Genevieve Magazine


Photo Credit:

Photography: @theseyekehinde

Styling & Wardrobe: @s.b.youme

Creative Direction: @sonia_irabor

Hair: @zubbydefinition

Make-Up: @bimpeonakoya

Publisher, Betty Irabor, who has battled depression and attempted suicide in the past, shared a thoughtful piece on her Instagram page on Sunday.

In her write-up, the 63-year-old appealed to anyone suffering depression to seek help and deal with the root cause of their hollowness. According to Irabor, getting married, pregnant or buying material things, would not make them feel any better when the root cause of their depression hasn’t been dealt with. She wrote;

I was about 12 when I first saw a Rolls Royce. It’s owner was a guest of mum. Did I show off on that day? I earned renewed respect in the hood on Akinwunmi street.. well at least for few days! Sigh!! Yesterday I took the liberty of posing by this vintage monster of a ride In Warri. Na pose I pose o, I didn’t say it’s mine before you people will come for me!!

I remember thinking while in the throes of depression that as soon as my new ride arrived I would feel better. I didn’t feel better. And that’s how it goes on; when I get married I will feel better, when I am rich I will feel better, when I have children I will feel better, when I get that designer bag I will feel better, when I move into my new house I will feel better.

Truth is, things or people don’t make us feel better until we fix the cancer within and own up to the fact that we feel hollow within and need help. We carry around burdens and pains that we need to offload so we can travel light. We cannot fake true happiness, it expires as soon as we are alone and the reality of what we are masking hits us. We can lie to the world about how well we are on the outside but we can’t deceive our selves…
Life is about finding joy in little abundance and trusting that our current situation is only a part of our long journey….This present challenge is only a comma in a sentence and not the full stop…

Focus on what truly counts and live one day at a time. Most of us dont have it all figured out… na packaging…

Don’t give up on yourself, believe in endless possibilities and don’t focus on what could have been…

This is your time, make it count.

Credit: LIB

The C.E.O, Genevieve magazine, Betty Irabor launches her new fashion collection at the Lagos Fashion Week 2018, which started on Wednesday, 24th October 2018.

It would be recalled that Betty Irabor shared her story of coping with poor mental health a few months ago, and she wrote a book on it, titled ‘Dust To Dew’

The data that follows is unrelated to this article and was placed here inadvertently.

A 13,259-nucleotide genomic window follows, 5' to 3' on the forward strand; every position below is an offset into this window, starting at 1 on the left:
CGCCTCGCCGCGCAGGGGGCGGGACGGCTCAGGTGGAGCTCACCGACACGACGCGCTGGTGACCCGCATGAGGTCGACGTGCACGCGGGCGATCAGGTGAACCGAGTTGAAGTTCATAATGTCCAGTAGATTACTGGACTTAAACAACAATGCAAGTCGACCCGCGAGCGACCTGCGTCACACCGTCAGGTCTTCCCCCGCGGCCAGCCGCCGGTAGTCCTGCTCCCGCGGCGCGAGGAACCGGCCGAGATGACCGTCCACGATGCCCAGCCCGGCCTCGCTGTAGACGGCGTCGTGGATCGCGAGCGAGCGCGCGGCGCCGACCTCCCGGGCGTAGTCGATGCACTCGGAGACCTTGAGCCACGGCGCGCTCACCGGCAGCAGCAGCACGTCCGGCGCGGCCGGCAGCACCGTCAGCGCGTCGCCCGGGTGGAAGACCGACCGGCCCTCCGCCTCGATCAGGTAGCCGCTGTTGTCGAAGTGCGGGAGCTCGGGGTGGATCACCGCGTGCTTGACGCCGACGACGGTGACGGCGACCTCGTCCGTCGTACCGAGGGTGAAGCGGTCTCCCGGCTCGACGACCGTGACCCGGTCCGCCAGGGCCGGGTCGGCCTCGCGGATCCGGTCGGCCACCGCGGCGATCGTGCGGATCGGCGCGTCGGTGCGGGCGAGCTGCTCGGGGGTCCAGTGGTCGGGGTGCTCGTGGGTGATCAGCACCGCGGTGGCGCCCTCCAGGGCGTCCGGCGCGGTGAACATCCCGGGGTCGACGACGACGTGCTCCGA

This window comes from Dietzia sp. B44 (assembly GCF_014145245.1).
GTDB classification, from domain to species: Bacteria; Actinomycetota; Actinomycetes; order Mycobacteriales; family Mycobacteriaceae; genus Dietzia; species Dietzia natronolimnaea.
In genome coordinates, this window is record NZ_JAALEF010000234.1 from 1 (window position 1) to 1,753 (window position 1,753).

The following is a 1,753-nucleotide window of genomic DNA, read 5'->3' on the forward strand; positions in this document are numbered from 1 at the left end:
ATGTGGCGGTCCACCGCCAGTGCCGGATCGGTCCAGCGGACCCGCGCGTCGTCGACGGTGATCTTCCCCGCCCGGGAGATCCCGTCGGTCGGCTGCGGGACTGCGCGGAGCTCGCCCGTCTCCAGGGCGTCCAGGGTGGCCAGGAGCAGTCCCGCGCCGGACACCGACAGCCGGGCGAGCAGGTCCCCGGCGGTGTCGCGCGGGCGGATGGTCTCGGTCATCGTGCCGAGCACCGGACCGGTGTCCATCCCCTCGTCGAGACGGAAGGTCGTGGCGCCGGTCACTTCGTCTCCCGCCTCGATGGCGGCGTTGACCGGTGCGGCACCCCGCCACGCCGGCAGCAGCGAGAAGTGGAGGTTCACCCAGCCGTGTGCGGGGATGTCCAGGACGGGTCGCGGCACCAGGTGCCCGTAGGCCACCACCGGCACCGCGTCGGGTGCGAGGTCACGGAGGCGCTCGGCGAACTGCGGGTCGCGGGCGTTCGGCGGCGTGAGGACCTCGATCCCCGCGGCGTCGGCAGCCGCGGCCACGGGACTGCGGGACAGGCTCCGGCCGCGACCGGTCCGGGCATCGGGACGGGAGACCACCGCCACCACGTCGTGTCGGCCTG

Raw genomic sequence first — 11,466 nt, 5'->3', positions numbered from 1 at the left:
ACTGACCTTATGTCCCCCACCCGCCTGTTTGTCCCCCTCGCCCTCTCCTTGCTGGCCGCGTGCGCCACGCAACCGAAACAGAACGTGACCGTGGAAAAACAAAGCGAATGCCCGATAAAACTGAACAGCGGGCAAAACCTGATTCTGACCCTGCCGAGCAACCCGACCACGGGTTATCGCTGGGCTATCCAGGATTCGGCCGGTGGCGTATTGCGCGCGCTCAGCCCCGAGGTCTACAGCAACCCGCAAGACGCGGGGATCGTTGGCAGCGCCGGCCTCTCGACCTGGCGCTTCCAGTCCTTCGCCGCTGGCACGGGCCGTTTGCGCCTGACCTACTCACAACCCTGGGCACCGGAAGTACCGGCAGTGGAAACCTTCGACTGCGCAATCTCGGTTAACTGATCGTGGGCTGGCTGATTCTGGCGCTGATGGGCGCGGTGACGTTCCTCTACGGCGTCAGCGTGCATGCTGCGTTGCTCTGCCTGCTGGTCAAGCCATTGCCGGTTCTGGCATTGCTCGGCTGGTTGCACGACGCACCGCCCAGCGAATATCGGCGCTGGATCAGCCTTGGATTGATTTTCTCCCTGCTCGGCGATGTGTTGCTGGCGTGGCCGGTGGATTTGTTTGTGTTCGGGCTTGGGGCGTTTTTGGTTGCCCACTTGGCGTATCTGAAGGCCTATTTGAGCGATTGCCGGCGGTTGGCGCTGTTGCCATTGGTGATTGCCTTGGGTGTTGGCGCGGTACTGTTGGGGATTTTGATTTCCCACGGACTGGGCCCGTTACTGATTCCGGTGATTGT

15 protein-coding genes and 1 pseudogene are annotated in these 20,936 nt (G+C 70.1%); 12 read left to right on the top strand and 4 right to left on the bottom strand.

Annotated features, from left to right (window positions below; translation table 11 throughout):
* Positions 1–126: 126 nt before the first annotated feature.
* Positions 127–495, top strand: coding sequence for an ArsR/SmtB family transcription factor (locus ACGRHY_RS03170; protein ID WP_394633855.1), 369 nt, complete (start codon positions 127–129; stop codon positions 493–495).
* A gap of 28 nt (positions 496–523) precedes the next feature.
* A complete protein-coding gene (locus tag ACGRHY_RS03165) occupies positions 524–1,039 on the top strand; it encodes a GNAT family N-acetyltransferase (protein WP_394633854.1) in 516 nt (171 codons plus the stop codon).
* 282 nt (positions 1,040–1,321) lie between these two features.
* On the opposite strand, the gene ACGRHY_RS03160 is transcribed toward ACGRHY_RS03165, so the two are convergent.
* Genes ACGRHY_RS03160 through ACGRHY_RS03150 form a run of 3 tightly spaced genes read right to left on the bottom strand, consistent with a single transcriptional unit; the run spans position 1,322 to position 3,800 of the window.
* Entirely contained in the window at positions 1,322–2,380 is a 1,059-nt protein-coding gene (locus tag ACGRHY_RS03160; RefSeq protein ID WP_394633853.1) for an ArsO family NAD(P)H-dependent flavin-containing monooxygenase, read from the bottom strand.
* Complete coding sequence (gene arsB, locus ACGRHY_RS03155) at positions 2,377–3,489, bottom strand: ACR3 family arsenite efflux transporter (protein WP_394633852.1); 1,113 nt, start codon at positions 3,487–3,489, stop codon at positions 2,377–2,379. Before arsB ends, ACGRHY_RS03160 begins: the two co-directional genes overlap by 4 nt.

As a mental health awareness advocate, she named her fashion line “The Dew Collection” after her book. This collection is dedicated to mental health awareness.

The sponsor of the collection is Patrick Ayanski and features designers such as Mai Atafo, Lanre Da Silva Ajayi, Style Temple, among others.

Morning has broken!! This evening at the Lagos Fashion Week, we take Mental Health awareness to the runway…to creating awareness for this mind disorder that is mental health.
This evening, Dew Collection by Betty will show case some very bold,fire ball pieces with fabrics by our Sponsor @patrickayanski and co sponsors/designers who threw their awesome weight behind this cause. We should never allow our pains to go to waste by not saving others from the same fate. Hopefully…we unveil the secrecy surrounding it and then fight the stigma.
Once again, I thank you all for your love and look forward to seeing you as we unveil the Dew collection.

Nollywood actress and producer Dakore Egbuson Akande covers Genevieve Magazine‘s May 2017 issue in a plunging neckline fringe dress by Nigerian designer Fruché

Her chat with the magazine covers her life but centres on where she is right now. The actress talked feminism, and her role in the romantic comedy, “Isoken”; a movie on the “Before 30” conversation.

She told the magazine, “Marriage has made me more patient and accepting of mine and others flaws for sure.” And, “…becoming a wife and Mum, and having my own personal experiences deepened my appreciation for women’s rights and stories.”


Photography: Tope Adenola of Horpload Works| @Topehorpload
Make-up: Remi of Book Of Glam Stories| @bookofglamstories
Hair: Tonye of Vavavoom
Stylist: Tokyo James| @tokyojames
Venue: Renaissance Hotel GRA